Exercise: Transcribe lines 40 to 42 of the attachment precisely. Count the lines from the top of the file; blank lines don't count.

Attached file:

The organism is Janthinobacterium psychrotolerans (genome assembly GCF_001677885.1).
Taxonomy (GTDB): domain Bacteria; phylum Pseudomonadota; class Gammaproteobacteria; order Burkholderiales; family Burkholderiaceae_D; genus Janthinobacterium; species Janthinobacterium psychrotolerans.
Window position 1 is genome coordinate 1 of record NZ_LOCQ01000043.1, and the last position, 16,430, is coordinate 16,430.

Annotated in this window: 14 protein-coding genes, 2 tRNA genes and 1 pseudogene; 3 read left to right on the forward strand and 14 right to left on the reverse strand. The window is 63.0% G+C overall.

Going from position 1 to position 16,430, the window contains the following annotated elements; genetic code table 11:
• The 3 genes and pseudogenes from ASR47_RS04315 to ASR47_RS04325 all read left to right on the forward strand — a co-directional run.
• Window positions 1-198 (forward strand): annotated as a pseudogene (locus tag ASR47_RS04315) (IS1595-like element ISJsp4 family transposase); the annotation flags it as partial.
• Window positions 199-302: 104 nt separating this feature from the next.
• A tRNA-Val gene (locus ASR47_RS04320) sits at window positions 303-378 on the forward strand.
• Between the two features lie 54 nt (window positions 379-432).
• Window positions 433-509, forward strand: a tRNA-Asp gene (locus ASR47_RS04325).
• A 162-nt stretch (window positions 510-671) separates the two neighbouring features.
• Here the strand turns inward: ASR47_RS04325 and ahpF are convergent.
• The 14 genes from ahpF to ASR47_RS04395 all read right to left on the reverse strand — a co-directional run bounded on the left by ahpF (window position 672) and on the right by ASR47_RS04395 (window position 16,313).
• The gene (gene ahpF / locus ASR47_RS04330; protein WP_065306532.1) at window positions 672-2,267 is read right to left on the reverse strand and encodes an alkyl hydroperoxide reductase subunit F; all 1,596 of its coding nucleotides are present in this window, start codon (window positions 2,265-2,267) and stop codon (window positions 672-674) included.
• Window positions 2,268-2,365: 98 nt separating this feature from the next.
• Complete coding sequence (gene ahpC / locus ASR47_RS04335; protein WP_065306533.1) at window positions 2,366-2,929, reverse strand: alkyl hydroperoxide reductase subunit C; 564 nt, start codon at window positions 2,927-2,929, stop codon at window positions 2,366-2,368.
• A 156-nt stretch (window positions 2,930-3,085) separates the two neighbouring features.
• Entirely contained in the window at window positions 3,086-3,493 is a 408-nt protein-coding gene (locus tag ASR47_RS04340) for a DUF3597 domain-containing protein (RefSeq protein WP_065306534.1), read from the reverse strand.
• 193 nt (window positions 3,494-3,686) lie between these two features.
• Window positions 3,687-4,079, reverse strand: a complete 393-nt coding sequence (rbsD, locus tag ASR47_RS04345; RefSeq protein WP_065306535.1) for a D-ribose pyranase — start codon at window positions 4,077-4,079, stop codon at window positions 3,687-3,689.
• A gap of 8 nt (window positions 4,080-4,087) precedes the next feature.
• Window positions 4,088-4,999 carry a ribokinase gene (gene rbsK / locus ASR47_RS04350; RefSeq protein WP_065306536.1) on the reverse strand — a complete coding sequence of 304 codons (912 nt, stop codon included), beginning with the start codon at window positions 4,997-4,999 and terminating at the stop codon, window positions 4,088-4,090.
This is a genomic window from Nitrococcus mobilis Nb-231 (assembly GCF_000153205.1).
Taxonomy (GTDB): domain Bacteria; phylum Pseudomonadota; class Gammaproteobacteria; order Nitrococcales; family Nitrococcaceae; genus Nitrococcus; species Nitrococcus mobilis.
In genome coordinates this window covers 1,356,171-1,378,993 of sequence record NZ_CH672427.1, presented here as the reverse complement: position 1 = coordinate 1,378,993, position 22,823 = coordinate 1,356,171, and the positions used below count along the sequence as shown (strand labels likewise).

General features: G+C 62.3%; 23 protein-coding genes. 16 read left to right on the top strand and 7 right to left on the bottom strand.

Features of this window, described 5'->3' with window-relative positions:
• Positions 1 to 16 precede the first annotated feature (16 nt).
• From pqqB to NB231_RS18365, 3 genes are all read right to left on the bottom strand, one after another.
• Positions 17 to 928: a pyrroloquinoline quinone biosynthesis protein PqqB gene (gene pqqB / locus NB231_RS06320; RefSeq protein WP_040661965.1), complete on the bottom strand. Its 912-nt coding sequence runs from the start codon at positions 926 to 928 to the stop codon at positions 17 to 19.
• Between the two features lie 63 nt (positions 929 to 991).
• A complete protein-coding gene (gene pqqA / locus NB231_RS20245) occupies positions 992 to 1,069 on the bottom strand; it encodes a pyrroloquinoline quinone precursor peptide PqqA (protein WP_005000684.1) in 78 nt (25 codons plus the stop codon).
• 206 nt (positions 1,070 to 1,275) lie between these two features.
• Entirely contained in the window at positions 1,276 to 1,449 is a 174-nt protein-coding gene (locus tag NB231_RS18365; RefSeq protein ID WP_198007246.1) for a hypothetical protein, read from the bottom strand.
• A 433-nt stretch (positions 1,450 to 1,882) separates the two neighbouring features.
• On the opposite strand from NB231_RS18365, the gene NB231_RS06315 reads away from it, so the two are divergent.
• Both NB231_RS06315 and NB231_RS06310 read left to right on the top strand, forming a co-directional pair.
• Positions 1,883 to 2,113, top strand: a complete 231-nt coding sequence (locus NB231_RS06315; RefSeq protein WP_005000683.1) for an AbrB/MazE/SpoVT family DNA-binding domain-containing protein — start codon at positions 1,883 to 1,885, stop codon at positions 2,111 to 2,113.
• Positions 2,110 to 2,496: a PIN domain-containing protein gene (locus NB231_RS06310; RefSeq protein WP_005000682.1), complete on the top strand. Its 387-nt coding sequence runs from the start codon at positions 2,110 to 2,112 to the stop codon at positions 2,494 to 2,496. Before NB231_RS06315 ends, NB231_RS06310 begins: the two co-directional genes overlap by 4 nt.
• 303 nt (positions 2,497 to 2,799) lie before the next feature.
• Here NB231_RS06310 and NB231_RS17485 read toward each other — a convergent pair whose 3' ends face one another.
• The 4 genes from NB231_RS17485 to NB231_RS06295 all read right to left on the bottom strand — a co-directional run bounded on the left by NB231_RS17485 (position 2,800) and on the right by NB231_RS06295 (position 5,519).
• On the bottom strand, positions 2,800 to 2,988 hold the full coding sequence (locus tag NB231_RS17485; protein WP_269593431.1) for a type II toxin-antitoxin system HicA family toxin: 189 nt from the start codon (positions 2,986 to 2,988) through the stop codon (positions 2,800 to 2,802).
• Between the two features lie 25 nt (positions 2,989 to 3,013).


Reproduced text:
• Positions 2,110 to 2,496: a PIN domain-containing protein gene (locus NB231_RS06310; RefSeq protein WP_005000682.1), complete on the top strand. Its 387-nt coding sequence runs from the start codon at positions 2,110 to 2,112 to the stop codon at positions 2,494 to 2,496. Before NB231_RS06315 ends, NB231_RS06310 begins: the two co-directional genes overlap by 4 nt.
• 303 nt (positions 2,497 to 2,799) lie before the next feature.
• Here NB231_RS06310 and NB231_RS17485 read toward each other — a convergent pair whose 3' ends face one another.